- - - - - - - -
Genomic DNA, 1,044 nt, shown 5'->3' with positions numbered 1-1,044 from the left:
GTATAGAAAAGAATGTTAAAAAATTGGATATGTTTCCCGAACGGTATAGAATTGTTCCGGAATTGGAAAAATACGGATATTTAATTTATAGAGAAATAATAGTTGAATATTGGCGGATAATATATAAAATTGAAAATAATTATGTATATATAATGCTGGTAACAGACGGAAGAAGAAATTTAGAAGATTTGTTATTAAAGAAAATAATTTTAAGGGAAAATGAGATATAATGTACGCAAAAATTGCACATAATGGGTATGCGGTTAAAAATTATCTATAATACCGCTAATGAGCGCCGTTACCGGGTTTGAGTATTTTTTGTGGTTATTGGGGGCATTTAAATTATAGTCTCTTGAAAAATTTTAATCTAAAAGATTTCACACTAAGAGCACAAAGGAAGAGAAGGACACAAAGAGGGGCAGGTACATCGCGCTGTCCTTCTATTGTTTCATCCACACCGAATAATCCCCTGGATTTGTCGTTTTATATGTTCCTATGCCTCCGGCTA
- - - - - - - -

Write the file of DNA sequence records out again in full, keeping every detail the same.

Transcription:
Genomic DNA, 1,044 nt, shown 5'->3' with positions numbered 1-1,044 from the left:
GTATAGAAAAGAATGTTAAAAAATTGGATATGTTTCCCGAACGGTATAGAATTGTTCCGGAATTGGAAAAATACGGATATTTAATTTATAGAGAAATAATAGTTGAATATTGGCGGATAATATATAAAATTGAAAATAATTATGTATATATAATGCTGGTAACAGACGGAAGAAGAAATTTAGAAGATTTGTTATTAAAGAAAATAATTTTAAGGGAAAATGAGATATAATGTACGCAAAAATTGCACATAATGGGTATGCGGTTAAAAATTATCTATAATACCGCTAATGAGCGCCGTTACCGGGTTTGAGTATTTTTTGTGGTTATTGGGGGCATTTAAATTATAGTCTCTTGAAAAATTTTAATCTAAAAGATTTCACACTAAGAGCACAAAGGAAGAGAAGGACACAAAGAGGGGCAGGTACATCGCGCTGTCCTTCTATTGTTTCATCCACACCGAATAATCCCCTGGATTTGTCGTTTTATATGTTCCTATGCCTCCGGCTA